I am excited about visiting a childhood friend for dinner
tonight. She lives in Palmetto, FL, in a Key West blue house with
three French bulldogs.
We knew each other as kids in West Virginia. I now live in Syracuse.
I ponder what hostess gift to buy and I decide I want to giver her a
bonsai Tree of Health because she's a doctor. Great idea, even if it
is short lived.
The first place I shop I find a beautiful gardenia, in bloom. Its
fragrance erases my bonsai plans. I buy the gardenia. And admire it.
It's a delicate, beautiful plant. We don't see them often in Syracuse.
It's just too cold there.
On the walk back to the car, my sister-in-law, who lives in Florida,
tells me about her gardenia, a wild, unruly invasive bush she's tried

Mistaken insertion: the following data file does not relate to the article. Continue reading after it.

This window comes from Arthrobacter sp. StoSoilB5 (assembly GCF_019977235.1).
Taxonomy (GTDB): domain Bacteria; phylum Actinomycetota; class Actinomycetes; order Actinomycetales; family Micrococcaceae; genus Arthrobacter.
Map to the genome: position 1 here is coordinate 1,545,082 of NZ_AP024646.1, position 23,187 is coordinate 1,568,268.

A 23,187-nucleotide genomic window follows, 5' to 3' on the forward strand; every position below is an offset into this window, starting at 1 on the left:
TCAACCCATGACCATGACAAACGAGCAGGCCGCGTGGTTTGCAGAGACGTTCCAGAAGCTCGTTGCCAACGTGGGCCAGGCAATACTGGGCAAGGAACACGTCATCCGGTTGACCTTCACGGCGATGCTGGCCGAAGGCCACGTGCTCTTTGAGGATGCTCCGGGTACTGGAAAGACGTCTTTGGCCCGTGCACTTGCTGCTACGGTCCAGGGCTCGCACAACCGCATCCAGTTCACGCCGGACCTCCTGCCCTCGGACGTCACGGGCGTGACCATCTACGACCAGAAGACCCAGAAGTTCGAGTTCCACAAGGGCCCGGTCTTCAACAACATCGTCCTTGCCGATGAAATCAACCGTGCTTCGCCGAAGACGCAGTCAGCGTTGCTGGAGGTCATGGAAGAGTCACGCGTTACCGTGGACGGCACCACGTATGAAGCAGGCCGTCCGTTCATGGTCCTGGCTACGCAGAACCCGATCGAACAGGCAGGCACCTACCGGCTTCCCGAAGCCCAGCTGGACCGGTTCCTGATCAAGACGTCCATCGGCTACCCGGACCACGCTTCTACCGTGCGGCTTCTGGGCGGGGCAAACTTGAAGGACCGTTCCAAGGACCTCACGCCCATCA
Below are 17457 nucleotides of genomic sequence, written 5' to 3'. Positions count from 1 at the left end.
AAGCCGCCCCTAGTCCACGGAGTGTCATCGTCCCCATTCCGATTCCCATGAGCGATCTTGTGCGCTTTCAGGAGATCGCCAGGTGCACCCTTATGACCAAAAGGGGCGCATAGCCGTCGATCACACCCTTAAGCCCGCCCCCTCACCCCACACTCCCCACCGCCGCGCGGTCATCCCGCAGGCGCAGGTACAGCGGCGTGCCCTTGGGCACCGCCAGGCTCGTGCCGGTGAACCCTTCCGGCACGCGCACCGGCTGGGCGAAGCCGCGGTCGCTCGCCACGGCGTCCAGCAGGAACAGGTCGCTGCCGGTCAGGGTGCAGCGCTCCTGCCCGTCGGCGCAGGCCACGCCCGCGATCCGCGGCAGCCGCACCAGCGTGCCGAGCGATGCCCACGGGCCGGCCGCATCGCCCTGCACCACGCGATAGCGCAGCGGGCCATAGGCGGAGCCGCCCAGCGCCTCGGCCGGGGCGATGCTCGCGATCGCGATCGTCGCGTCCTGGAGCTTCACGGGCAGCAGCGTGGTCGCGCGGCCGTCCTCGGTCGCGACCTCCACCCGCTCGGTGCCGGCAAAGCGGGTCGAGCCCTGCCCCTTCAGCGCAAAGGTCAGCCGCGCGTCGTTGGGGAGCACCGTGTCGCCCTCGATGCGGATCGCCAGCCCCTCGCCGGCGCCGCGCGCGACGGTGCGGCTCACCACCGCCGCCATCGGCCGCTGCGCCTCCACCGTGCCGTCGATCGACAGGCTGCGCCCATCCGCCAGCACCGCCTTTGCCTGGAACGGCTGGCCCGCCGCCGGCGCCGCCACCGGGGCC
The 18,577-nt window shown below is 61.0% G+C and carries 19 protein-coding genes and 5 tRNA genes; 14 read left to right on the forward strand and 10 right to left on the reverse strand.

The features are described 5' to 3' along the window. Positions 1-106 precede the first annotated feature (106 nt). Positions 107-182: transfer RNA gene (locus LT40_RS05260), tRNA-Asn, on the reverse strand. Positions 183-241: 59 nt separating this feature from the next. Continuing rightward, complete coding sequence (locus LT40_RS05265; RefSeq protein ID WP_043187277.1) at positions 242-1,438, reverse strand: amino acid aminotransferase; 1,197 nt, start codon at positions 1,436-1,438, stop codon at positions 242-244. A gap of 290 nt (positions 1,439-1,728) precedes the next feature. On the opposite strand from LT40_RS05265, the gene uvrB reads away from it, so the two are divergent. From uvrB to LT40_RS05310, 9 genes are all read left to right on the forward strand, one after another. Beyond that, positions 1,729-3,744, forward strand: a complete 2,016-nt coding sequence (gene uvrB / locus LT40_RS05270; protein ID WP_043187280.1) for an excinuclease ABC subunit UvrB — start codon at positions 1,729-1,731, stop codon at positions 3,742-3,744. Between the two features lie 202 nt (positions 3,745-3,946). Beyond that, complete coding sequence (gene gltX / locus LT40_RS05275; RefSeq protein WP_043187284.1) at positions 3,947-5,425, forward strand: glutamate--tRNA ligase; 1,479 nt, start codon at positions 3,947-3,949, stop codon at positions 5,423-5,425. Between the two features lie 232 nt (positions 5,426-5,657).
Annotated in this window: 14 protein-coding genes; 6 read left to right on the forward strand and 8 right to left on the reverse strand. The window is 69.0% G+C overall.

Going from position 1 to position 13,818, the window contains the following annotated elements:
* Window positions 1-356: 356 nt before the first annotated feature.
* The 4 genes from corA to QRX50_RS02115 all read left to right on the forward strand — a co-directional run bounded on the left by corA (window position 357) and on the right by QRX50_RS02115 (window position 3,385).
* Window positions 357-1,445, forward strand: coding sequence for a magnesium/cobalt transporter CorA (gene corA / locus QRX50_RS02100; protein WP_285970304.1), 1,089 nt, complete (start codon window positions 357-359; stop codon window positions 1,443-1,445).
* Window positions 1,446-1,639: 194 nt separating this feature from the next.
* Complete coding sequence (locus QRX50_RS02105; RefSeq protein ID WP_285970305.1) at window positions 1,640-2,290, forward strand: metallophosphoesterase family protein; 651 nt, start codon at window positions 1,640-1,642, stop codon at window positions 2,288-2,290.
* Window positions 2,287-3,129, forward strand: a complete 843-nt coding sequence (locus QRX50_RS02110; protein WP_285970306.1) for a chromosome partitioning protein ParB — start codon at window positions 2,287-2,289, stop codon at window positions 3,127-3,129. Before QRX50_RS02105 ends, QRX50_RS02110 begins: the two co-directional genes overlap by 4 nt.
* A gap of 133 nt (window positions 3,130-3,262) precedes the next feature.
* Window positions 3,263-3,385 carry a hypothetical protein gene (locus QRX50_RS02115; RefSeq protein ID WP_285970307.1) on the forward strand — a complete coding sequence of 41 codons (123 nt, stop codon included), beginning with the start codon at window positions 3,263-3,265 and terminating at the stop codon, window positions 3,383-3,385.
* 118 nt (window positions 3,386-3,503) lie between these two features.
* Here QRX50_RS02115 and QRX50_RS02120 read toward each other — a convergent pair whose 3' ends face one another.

for years to kill. How can that be? The gardenia is a delicate,
fragrant little plant. Up North. Down South, left to nature's whims,
they grow into ogres.
Well, it's too late to switch gears. So we head to Palmetto with the
delicate, potentially invasive, beautiful, soon-to-be-unruly plant in
a pretty green- and pink-wrapped pot in the back seat.
We park to the side of her beautiful home facing the Manatee River and
pass through a welcoming picket fence to find my dear friend racing out to greet us and reaching for her gift. She smiles beautifully, beams actually, and says,"We love gardenias."
That's good, because as we hand her the gift I notice evidence of what my sister-in-law foretold: We are standing between two very large, recently cropped gardenia plans that stand as sentinels to my friend's front porch.
They are huge. Not quite ogres, but standing nearly five feet tall and about twice that around.
My potted gift is puny. But it is well received, with love.